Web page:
The proportion of working-class actors, musicians and writers has halved since the 1970s, according to new research.
Analysis of data from the Office for National Statistics found that 16.4% of creative workers born between 1953 and 1962 were from a working-class background, but that figure fell to just 7.9% for those born four decades later.
This mirrors a similar drop in the number of people from working-class backgrounds, the journal article says. Sociology by researchers from the universities of Edinburgh, Manchester and Sheffield. People whose parents were in working-class jobs made up about 37% of the workforce in 1981, but by 2011 that proportion had fallen to about 21%.
The finding raises questions about why years of attempts to make the arts more open and diverse haven’t had more of an impact – people who grew up in professional families were four times more likely than those whose parents are from the working class to be in creative work, according to the study. found.
And with fewer directors, writers, or songwriters to describe the experience of growing up in a working-class home, some creatives fear their stories will be pushed out of the mainstream or confined to “poverty porn.” .
“These class imbalances have been around for a long time,” said Dave O’Brien, professor of cultural and creative industries at the University of Sheffield and one of the paper’s authors.
“It suggests we need to do something more than just create access courses. It suggests that this is a big social problem, not just something the BBC or the Arts Council or those kinds of organizations should be addressing.
Actors such as Michael Sheen, Christopher Eccleston, Julie Hesmondhalgh and Julie Walters have said time and again over the past few years that finding a career in the creative industries has become much more difficult for people from traditionally working-class backgrounds.
The reality, says O’Brien, is more complex. “The backdrop is this massive change in British society where there are fewer coal miners or manual workers to have these kind of working class sons and daughters so there are fewer working class people workers passing by. And so the chances of people succeeding remain the same, even if the industry experience is really different.
But the drop in numbers has other effects that people should be worried about, O’Brien said. “We know there’s clearly a relationship between who makes the decisions, especially in ordering, and the types of stories that are made,” he said. Television curators and editors come from a “fairly cohesive, narrow and elitist social background” and may have a narrower view of what is interesting. He cited the BBC’s lack of appeal to people who are younger and from less privileged backgrounds.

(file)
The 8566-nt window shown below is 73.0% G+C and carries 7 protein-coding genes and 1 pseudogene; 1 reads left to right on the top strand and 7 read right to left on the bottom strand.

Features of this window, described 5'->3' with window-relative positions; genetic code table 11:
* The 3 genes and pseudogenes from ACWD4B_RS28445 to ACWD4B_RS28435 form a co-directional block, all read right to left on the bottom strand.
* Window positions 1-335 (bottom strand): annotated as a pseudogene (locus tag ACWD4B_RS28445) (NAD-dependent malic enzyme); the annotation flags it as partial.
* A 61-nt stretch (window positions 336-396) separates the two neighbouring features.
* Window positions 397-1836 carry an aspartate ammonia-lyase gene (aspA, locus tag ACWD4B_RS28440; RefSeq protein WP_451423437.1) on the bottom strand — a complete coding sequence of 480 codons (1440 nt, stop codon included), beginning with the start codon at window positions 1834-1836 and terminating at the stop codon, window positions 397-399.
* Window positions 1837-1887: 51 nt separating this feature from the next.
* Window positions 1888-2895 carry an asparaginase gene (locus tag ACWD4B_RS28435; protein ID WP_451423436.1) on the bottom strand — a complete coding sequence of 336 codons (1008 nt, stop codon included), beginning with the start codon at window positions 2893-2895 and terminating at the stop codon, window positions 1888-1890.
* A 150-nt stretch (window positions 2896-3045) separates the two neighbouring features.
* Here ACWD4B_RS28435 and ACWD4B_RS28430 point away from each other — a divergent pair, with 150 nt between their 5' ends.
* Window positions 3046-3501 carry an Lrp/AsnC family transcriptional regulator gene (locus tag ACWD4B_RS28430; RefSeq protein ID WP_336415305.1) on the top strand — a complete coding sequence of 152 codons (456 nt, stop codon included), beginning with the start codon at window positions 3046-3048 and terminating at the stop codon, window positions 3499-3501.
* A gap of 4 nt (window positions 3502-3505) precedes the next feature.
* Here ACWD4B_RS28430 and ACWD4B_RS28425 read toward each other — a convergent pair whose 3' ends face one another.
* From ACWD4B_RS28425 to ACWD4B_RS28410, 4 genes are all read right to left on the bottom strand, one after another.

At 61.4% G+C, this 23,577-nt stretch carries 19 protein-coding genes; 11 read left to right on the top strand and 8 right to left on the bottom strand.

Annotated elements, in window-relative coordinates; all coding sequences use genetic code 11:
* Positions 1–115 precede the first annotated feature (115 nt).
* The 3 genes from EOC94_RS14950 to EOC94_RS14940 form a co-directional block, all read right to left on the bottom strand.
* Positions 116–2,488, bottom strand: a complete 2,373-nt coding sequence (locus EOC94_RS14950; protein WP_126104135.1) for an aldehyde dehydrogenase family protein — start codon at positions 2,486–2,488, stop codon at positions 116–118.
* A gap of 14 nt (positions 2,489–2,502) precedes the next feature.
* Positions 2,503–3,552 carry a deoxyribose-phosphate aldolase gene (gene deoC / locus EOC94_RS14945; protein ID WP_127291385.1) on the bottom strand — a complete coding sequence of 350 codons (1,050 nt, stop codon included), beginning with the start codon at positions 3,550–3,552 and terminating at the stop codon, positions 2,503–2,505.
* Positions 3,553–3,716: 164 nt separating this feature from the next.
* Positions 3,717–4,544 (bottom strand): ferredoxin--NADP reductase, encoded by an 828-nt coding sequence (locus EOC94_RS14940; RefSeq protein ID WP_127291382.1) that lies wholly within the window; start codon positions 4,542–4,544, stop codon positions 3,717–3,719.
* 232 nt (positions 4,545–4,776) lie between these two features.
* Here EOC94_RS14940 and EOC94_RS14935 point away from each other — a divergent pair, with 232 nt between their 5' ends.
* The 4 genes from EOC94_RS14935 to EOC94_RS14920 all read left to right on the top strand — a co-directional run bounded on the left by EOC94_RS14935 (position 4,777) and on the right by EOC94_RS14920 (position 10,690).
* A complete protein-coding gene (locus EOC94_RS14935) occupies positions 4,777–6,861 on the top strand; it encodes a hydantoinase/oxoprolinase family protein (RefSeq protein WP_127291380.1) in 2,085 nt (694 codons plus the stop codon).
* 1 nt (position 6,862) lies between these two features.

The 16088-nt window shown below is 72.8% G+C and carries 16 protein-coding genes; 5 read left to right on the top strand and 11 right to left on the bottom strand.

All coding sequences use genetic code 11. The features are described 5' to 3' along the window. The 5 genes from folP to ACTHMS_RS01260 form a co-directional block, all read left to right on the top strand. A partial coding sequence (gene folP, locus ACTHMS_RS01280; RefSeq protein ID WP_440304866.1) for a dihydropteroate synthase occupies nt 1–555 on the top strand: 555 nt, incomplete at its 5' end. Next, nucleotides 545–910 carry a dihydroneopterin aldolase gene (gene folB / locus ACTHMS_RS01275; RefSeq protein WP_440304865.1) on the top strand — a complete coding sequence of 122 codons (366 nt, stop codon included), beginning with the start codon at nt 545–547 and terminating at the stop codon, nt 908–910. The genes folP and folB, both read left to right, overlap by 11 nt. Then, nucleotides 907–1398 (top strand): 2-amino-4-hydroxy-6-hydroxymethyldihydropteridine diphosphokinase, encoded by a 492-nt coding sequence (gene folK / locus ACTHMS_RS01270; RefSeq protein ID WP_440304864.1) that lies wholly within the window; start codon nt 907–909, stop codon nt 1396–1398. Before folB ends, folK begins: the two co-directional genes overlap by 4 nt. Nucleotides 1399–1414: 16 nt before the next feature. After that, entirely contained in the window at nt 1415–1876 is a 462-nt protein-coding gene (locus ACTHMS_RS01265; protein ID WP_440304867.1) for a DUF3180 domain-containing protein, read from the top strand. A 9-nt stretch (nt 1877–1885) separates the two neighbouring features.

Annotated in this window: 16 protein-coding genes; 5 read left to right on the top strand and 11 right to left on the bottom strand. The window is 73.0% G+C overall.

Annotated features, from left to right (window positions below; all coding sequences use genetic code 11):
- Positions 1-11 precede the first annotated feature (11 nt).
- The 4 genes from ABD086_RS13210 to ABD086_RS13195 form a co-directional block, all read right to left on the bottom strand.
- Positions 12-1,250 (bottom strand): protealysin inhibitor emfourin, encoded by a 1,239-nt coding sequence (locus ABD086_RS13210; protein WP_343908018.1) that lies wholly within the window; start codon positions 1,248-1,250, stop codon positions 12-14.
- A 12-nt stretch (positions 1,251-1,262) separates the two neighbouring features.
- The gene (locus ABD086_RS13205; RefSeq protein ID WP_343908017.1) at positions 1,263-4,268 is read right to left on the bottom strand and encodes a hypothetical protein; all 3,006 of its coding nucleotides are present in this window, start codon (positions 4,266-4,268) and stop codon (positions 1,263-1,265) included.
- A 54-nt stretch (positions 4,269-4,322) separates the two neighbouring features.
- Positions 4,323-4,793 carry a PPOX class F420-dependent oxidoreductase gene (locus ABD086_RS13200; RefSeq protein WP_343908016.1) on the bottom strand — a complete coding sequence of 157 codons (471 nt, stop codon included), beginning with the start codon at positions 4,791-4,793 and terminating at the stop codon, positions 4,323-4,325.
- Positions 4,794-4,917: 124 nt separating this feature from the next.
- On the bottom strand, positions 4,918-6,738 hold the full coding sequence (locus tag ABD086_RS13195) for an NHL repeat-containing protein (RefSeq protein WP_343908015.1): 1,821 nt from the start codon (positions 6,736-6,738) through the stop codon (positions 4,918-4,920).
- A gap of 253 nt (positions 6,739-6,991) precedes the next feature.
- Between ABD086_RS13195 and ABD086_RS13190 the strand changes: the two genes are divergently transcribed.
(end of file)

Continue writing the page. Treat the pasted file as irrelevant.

This creates access issues even for hit stories like Gary Oldman, son of a South London sailor, Oscar winner and star of the current Apple TV hit. slow horses.
He made a movie Nile by mouthwho has won several awards including two Baftas in 1997.
“People tell me ‘Why haven’t you realized yet?’ and it’s not for lack of trying,” he told the BFI in October. “They don’t want another one of these [Nil by Mouth]. This is the problem. They want Four weddings and a funeral.”
Natasha Carthew, author of nine books including All the rivers flow freelyfounded The Working Class Writers festival last year to address the issue.
“A lot of [working-class] writers think people are going to be prejudiced right off the bat, but that’s not the case,” she said. “People want authentic voices. What makes it harder for them is later, when you don’t have the buddies who are going to publicize your book.
But publishers should remember that books about working-class life are not “poverty porn”, she added. “There are very different stories, about resilience, beauty, humor and hard work.”
Lack of the ability to take risks is another barrier, Carthew said, such as having two jobs or having no money to go out for drinks to network or pay for a hotel in London while doing an internship.
“Publishers try more to get a broad church of people,” Carthew said.
“But they were slow, like everywhere.
“There are a lot of schemes and then the money runs out – they ticked that box and then they move on and put their money elsewhere. I saw that with my festival. That’s why the momentum keeps changing. They want something new.